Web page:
Andrew Brown
Editor

Welcome to the freshly revamped Cannabis Digest! I am pleased to be able to help out Ted, the awesome staff and members of the CBC of C, and all the current and future readers. I have spent many hours working on this paper —toiling between all of my other commitments and responsibilities — trying to create something that will reflect properly on the people who are selflessly committed to educating and helping out members of our society.

I met Ted Smith a couple of years ago while writing a story for my university newspaper. I forget what the premise of the article was—and actu- ally forget most of the interview, for that matter — what I do remember was the tremendous sense of community between members and staff, brought together by their passion to fight for their rights to access safe medicine. I was given a tour and had an enlightening discussion about what the CBC of C does. I saw first hand the people who benefit from the club, and the real necessity in our society for cannabis dispensaries.

This leads into the recent blow the med community has suffered. On Mar. 31, C.A.L.M. (Cannabis As Living Medicine) which is a compassion club on Queen St. in Toronto, was raided by the 51st Division of the Toronto Police Department. The club is among the oldest in Canada, and has been operating without police intervention for 14 years. Why now? At the time of writing this, I can only speculate political pressure; but the police have said that they were responding to complaints, without releasing any other details.

Public support for cannabis as medicine is at an all-time high. Depend- ing which statistics you refer to, support is up in the high eightieth percentile; and support for full legalization has broken the fifty percent mark. The public has spoken, but with the Right Wing minority government currently in power, we seem to be shouting in deaf ears while they hit us over the head with their legislation stick — repeatedly ignoring experts, studies, and statistics proving that they are wrong— trying to pass “tough on crime” bills. And who suffers? Everyone.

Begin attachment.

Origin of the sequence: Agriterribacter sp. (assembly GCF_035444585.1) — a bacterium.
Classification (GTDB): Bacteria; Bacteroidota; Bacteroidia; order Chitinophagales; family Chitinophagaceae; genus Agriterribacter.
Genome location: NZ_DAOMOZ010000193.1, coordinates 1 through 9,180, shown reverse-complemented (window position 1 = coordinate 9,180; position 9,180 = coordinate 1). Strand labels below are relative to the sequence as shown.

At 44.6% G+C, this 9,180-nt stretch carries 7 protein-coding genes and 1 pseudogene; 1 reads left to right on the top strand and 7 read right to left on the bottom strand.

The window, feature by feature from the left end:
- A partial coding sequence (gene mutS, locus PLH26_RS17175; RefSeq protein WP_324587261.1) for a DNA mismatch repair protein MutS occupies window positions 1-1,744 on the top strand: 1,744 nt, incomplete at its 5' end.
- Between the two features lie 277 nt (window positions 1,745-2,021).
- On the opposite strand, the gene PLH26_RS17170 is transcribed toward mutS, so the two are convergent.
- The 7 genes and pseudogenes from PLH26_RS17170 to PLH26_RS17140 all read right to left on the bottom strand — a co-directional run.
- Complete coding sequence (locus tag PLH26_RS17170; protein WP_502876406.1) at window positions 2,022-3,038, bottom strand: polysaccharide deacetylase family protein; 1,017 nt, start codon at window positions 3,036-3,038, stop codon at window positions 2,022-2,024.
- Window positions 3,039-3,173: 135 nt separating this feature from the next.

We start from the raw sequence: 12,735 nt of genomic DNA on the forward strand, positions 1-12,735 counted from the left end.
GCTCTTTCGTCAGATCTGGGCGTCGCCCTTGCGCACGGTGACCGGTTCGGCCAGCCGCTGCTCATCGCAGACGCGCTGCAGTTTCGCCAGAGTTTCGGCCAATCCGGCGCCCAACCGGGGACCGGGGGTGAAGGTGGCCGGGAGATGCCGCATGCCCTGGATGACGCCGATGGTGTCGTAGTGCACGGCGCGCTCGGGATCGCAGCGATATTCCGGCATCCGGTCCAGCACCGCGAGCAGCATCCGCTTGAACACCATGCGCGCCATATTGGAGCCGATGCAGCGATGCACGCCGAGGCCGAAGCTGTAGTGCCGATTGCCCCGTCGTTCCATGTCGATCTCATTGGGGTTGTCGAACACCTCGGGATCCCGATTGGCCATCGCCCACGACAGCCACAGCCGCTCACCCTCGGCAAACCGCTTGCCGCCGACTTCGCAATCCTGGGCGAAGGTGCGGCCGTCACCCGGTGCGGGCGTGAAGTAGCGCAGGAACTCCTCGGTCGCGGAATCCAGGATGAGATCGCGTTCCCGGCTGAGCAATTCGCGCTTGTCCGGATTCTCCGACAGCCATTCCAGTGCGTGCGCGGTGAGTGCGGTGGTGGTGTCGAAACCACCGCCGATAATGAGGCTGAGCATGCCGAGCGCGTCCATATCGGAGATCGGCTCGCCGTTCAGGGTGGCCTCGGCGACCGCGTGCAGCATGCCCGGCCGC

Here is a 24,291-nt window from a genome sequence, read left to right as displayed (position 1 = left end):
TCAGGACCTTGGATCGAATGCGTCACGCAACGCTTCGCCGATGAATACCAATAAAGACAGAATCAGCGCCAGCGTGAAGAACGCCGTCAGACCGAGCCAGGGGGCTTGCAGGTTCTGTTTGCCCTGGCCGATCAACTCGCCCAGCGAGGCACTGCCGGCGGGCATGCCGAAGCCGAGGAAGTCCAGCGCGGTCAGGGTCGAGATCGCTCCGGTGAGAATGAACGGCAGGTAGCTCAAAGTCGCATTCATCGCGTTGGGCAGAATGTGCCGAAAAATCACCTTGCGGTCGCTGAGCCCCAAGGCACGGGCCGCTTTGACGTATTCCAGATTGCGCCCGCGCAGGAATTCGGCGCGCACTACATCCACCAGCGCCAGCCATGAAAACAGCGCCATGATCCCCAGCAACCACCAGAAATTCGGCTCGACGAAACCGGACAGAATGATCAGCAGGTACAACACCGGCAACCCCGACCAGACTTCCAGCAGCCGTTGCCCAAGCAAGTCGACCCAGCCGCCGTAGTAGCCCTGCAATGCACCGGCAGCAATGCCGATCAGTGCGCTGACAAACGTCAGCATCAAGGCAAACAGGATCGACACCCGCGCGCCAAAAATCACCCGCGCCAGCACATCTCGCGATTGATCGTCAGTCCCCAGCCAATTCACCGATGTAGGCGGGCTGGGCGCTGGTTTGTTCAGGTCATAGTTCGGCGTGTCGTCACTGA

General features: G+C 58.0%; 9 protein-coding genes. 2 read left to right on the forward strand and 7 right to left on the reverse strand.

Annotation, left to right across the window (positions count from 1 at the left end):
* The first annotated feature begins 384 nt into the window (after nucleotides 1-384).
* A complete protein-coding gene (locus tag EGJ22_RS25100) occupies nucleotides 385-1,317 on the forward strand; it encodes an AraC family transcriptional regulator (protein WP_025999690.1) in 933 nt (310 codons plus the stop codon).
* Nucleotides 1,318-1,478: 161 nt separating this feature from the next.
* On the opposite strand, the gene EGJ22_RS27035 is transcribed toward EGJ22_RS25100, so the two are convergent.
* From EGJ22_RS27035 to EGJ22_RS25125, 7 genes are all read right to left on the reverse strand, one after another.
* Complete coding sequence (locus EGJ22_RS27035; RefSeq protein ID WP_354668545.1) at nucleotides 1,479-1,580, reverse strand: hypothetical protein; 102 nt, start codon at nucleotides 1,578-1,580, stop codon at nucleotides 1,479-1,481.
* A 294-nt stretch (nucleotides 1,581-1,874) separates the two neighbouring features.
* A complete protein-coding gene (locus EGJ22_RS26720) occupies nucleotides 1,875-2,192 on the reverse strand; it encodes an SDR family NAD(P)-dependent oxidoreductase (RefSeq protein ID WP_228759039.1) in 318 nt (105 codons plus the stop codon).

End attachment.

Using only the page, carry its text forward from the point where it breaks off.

It is well-known, and supported by expert criminologists, that by increasing the criminality of a substance, they are increasing the value of the substance on the black market. Criminally minded individuals and organized crime “gangs” will be the first to try and get a piece of the, even more lucrative, market that will be created—by any means necessary. If a regulated market is introduced, the means will be in place to provide a safer product and safer access.

Clubs currently in operation, are the only places where patients can feel somewhat safe purchasing their medicine—avoiding the shady alley treatment and the questionable quality of the product. C.A.L.M. members are now being forced to obtain their medicine from other sources, and many being forced to purchase from the black market.

It’s hard to watch our government and police—the people supposed to protect the public — wage war on vulner- able members of our society. The public wouldn’t tolerate the government refusing a cancer patient their morphine for pain control; but for some reason the public is tolerating the governments refusal of a safer, natural, more effective medicine that benefits these same individuals.

The MMAR program for legal access has just over 4000 participants, and is greatly flawed. Many doctors sup- port the use of cannabis as medicine and are fine writing referrals for compassion clubs, but are hesitant to sign the government forms. This reason alone should be enough for police and government to create a legal exemption for clubs, and begin to focus issues far more pressing than somebody “getting high.”